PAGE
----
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Tell Me I’m Here

Tell Me I’m Here
Writer: Veronica Nadine Gleeson
Director: Leticia Cáceres
Belvoir Street Theatre
August 24 – September 25, 2022

Tell Me I’m Here is based upon Anne Deveson’s personal and passionate account of her son’s battle with schizophrenia, her struggle to find help for him and the chaos his condition wrought on her own and her family’s lives. Her 1991 memoir has been powerfully adapted by Veronica Nadine Gleeson and compellingly staged by the Belvoir under the direction of a committed Leticia Cáceres. Stark and unflinching in charting the course of Jonathan’s mental deterioration, despite its grimness and heartbreak, the play is lit from within by admiration for Deveson’s resilience.

Initially, an unencumbered stage set, white, spare, a long table, functional chairs close to the back wall, occupied by a very large, filled bookcase conveys the impression of a pleasantly efficient and well-educated orderliness. A cheerful family meal is broken into by the teenage Jonathan (Tom Conroy) returned early from camping with a nervous friend who describes him as “sick”. Huddling against a wall – which is to become an archive of his torment – his uplifted arms hiding his face, he giggles helplessly.

And so begins the journey for Anne (Nadine Garner) into a bizarre world where she becomes comforter and enemy, feeling responsible but often rancorous as progressively her once well-ordered space is occupied by Jonathan’s disturbed visions.

Garner brings to the role of the beleaguered Anne a heart-wrenching authenticity, her body language always movingly expressive of her complex responses. Her too neatly attired figure, her jumper a brave splash of red, appears appropriately diminutive in the open stage space as she struggles to find treatment for her son in a largely uncomprehending world. Her partners, Jonathan’s father, the self-centred Ellis and later the Architect (both played with an affable remoteness by Sean O’Shea), are unable to deal with the havoc that Tom brings or the demand his condition makes on Anne’s time and emotional energy as she struggles to find treatment for her son and maintain her challenging work as a journalist.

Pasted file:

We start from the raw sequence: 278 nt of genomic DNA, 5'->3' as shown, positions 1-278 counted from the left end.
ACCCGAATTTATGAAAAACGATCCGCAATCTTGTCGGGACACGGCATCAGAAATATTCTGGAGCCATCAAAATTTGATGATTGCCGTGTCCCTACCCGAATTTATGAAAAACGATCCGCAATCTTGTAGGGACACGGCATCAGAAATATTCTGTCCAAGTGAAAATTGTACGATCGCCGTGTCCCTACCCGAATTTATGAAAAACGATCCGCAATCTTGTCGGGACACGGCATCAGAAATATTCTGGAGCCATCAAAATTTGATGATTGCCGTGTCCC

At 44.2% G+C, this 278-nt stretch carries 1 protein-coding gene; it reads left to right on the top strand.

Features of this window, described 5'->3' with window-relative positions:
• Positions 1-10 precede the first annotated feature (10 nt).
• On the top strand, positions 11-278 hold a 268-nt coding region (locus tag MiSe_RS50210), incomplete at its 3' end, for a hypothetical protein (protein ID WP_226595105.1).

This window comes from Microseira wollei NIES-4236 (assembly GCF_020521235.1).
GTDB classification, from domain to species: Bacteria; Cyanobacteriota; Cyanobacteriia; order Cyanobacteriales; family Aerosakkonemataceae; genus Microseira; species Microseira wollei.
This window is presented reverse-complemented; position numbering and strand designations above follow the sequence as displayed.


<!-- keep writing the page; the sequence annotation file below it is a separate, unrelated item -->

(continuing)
Garner and Conroy have chemistry if of a different kind. Conroy too is authentic as he swings between a remembered affection and violence, between duplicitous conformity and outrageous rebelliousness. “Don’t harm Anne” he writes on the wall, and he and Garner establish between them the mutual pain of need and rejection, of love and loss. As much as Garner’s stance conveys her emotional muscle – at times much tested as she hunches down into an unaccommodating chair – Tom’s seemingly loosening body conveys his recession from the agreed world. In a powerfully moving moment, he begins to outline his feet on the ground in chalk but manages a half-imprint of one foot before he loses track of himself.

Anne is not entirely alone. There are warm moments shared between her and the mother (Deborah Galanos) of another schizophrenic child, we the note the growing understanding of her daughter, Georgia, whose changing emotions are sensitively conveyed by Jana Zvedeniuk, and O’Shea brings a genuine good-heartednes to his role as a friend from the Matthew Talbot Hostel for the Homeless.

Gleeson allows her audience to depart on a hopeful note with the birth of new life, a new beginning. And while we know that treatment for, and attitudes towards, schizophrenia have changed since the ’80s, nevertheless under the direction of Cáceres the merciless torment of mental illness and its devastating repercussions for women and family life is given a forceful iteration.



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